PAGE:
Treaty of Pereyaslav, Kyiv became a part of the Tsardom of Russia from 1667 on the Truce of Andrusovo and enjoyed a degree of autonomy. None of the Polish-Russian treaties concerning Kyiv have ever been ratified.[90] In the Russian Empire, Kyiv was a primary Christian centre, attracting pilgrims
, and the cradle of many of the empire's most important religious figures, but until the 19th century, the city's commercial importance remained marginal.

The Entrance of Bohdan Khmelnytsky to Kyiv in 1649 by Mykola Ivasyuk (1865–1937) depicts events after the Khmelnytsky Uprising against Polish domination.

In 1834, the Russian government established Saint Vladimir University, now called the Taras Shevchenko National University of Kyiv after the Ukrainian poet Taras Shevchenko (1814–1861). (Shevchenko worked as a field researcher and editor for the geography department). The medical faculty of Saint Vladimir University, separated into an independent institution in 1919–1921 during the Soviet period, became the Bogomolets National Medical University in 1995.

During the 18th and 19th centuries, the

Slavic peoples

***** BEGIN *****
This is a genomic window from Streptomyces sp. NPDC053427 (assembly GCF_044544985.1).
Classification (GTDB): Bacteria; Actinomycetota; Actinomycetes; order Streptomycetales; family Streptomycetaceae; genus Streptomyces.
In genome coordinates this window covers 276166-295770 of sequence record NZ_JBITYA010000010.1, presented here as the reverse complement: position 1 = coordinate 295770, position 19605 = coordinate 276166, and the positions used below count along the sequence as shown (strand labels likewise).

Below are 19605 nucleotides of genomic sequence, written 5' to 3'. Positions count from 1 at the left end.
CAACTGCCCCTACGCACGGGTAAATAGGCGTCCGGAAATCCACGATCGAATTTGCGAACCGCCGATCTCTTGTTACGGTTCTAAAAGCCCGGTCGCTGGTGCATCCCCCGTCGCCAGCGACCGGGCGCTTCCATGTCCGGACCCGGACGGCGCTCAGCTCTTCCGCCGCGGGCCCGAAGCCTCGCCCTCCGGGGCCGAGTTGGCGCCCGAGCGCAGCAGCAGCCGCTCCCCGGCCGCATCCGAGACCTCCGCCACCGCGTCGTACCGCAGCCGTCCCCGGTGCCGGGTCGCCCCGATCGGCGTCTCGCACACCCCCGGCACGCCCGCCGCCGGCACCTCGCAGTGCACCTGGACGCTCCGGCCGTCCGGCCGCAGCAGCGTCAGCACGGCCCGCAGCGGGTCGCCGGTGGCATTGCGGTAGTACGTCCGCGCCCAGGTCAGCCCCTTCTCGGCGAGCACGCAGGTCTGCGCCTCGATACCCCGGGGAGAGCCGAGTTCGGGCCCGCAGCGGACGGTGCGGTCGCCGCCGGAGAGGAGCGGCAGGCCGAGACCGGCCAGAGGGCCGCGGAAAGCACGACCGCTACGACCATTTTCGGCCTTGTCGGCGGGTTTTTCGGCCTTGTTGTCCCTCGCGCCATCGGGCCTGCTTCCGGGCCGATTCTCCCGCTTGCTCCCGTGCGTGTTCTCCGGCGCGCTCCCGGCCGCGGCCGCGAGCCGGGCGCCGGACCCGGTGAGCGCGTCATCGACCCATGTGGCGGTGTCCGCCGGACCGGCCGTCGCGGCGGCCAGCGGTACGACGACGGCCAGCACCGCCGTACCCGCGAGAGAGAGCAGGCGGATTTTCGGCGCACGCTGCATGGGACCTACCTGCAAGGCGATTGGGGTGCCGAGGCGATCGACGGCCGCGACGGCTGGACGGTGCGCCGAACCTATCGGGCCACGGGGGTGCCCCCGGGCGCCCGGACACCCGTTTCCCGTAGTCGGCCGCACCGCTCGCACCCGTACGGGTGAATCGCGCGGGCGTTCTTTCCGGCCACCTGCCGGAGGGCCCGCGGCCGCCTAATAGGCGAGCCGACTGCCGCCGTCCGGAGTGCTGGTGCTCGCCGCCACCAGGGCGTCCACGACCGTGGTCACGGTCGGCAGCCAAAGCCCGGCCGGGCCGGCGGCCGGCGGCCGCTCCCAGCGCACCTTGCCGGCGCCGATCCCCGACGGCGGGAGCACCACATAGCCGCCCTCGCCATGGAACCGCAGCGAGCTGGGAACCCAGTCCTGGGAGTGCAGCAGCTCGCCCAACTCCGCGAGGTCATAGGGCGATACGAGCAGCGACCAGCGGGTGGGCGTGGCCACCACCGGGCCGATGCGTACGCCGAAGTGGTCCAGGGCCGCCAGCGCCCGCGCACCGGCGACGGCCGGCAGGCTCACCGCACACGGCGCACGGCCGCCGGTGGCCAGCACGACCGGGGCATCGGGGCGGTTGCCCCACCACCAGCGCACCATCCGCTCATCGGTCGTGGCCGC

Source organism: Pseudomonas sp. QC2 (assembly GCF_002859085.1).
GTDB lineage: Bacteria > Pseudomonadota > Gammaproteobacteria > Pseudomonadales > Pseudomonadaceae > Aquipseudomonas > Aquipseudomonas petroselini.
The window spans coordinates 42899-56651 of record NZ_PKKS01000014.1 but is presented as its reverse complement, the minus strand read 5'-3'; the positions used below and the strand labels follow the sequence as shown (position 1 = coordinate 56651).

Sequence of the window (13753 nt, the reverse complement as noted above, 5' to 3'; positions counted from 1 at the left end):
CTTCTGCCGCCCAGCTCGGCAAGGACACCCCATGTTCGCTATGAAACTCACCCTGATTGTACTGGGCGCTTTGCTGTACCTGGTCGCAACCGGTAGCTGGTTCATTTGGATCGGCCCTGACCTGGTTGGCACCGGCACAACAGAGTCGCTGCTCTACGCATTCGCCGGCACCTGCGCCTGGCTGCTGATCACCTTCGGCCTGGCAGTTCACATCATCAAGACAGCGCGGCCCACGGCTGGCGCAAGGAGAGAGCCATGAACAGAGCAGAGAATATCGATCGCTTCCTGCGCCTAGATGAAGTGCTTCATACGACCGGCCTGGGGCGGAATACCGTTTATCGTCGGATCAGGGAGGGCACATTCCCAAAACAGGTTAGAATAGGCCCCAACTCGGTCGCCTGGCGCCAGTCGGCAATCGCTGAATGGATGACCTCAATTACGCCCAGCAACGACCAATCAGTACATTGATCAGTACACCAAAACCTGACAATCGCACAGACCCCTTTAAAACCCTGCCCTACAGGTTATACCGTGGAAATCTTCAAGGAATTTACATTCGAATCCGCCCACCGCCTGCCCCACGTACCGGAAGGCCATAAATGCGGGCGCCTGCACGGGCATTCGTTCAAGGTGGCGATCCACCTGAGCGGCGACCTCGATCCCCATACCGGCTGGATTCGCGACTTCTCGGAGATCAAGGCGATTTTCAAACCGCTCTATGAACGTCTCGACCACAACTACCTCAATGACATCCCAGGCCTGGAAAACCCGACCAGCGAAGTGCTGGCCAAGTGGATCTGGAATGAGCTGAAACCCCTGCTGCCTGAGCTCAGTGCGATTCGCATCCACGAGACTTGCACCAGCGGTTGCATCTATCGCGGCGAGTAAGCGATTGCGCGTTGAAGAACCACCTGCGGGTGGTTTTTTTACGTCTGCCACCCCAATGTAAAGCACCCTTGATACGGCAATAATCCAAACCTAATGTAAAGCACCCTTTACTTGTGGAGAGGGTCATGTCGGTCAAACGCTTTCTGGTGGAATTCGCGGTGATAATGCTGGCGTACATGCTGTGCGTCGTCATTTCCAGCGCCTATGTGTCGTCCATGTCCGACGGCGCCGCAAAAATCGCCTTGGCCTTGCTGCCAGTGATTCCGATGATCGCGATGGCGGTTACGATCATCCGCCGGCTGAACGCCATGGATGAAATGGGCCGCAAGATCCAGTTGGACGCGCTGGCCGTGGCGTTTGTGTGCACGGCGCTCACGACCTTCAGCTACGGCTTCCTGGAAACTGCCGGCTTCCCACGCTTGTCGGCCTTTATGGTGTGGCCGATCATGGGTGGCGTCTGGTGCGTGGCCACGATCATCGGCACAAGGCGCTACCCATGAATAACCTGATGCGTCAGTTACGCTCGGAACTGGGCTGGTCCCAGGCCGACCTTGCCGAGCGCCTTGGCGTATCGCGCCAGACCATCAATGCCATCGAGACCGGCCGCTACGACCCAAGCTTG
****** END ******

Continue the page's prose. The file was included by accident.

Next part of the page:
with Ukrainians as a distinct and separate group rather than a subordinate part of the Russian nation; the Russian authorities quickly suppressed the society.

Following the gradual loss of Ukraine's autonomy, Kyiv experienced growing

folk culture to a significant extent.[citation needed
] However, enthusiasts among ethnic Ukrainian aristocrats, soldiers, and merchants made attempts to preserve the native culture in Kyiv, by clandestine book-printing, amateur theatre, folk studies, etc.

Kyiv in the late 19th century

During the

Dnieper river. By 1900, the city had also become a significant industrial centre, with a population of 250,000. Landmarks of that period include the railway infrastructure, the foundation of numerous educational and cultural facilities, and notable architectural monuments (mostly merchant-oriented). In 1892, the first electric tram line of the Russian Empire started running in Kyiv (the third in the world). Kyiv prospered during the late 19th century Industrial Revolution
in the Russian Empire, when it became the third most important city of the Empire and the major centre of commerce in its southwest.

Soviet era

In the

1917 Russian Revolution, Kyiv became the capital of several successive Ukrainian states and was caught in the middle of several conflicts: World War I, during which German soldiers occupied it from 2 March 1918 to November 1918, the Russian Civil War of 1917 to 1922, and the Polish–Soviet War of 1919–1921. During the last three months of 1919, Kyiv was intermittently controlled by the White Army. Kyiv changed hands sixteen times from the end of 1918 to August 1920.[91]